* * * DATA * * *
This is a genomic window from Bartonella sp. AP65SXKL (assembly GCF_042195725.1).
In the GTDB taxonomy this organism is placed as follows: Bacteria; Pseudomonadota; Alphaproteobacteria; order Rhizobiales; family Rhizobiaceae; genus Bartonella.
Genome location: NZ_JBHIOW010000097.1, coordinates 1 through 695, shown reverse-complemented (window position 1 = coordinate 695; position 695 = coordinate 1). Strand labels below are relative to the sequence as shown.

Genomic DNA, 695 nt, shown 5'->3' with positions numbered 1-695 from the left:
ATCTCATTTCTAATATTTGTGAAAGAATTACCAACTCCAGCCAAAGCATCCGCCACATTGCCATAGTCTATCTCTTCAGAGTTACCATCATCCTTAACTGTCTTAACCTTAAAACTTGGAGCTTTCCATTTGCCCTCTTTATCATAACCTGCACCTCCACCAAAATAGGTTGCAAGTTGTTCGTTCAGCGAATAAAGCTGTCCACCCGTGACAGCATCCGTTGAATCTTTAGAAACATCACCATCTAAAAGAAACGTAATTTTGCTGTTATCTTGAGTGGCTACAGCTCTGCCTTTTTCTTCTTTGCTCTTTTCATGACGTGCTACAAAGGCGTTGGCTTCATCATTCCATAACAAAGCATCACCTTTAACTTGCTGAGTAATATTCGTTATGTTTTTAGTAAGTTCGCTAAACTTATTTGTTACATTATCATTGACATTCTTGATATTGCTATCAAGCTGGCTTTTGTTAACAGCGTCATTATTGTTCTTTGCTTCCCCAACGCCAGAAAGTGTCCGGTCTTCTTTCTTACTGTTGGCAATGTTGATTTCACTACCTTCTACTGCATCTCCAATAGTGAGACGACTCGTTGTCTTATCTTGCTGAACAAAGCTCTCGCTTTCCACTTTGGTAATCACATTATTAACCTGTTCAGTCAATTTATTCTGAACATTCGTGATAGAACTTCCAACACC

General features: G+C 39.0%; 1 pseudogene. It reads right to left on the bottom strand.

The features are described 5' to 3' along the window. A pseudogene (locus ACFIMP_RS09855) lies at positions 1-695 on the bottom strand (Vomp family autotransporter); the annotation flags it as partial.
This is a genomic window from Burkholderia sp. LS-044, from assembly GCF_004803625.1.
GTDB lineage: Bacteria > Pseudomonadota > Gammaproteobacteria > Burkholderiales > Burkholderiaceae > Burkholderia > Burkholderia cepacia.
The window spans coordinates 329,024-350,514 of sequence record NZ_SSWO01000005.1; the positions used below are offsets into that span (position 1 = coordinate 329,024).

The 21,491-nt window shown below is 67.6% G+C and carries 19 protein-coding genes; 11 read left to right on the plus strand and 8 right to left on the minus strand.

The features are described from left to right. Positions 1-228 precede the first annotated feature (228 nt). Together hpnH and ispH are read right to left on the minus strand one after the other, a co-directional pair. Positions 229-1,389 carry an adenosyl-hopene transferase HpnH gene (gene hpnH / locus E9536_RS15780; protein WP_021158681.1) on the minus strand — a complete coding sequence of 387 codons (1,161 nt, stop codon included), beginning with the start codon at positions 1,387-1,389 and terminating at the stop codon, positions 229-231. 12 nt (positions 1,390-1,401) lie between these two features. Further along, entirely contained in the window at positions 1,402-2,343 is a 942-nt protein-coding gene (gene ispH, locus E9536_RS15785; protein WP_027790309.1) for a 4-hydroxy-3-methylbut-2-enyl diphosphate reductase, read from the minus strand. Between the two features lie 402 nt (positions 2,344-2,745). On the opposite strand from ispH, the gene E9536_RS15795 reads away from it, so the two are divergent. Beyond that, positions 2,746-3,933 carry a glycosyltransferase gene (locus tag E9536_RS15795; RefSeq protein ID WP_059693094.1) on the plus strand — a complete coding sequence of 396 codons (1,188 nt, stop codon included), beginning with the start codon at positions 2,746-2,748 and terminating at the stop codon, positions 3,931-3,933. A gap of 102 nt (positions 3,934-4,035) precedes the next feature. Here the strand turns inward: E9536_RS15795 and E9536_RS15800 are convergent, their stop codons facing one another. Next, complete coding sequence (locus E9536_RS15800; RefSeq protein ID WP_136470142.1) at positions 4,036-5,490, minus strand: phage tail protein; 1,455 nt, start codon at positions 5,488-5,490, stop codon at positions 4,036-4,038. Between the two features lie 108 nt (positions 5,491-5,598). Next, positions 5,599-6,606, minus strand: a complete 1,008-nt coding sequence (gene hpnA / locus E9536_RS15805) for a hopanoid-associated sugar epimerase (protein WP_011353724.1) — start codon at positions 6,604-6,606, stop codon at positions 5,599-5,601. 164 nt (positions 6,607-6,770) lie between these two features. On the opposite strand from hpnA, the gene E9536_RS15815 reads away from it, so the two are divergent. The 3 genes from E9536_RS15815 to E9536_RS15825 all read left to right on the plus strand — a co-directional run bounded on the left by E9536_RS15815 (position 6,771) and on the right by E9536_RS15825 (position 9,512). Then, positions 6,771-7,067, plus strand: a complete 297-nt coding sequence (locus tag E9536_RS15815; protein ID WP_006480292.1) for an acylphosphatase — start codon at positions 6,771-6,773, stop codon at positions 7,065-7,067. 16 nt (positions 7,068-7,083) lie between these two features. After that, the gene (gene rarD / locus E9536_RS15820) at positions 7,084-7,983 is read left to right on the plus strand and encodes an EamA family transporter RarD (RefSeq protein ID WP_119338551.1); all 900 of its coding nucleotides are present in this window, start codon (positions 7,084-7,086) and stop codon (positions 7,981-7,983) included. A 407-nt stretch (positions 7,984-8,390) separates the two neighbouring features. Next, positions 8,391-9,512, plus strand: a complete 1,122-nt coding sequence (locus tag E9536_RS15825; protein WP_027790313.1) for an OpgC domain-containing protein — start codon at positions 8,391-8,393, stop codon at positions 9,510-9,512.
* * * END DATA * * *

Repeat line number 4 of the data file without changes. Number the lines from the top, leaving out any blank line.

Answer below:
Genomic DNA, 695 nt, shown 5'->3' with positions numbered 1-695 from the left: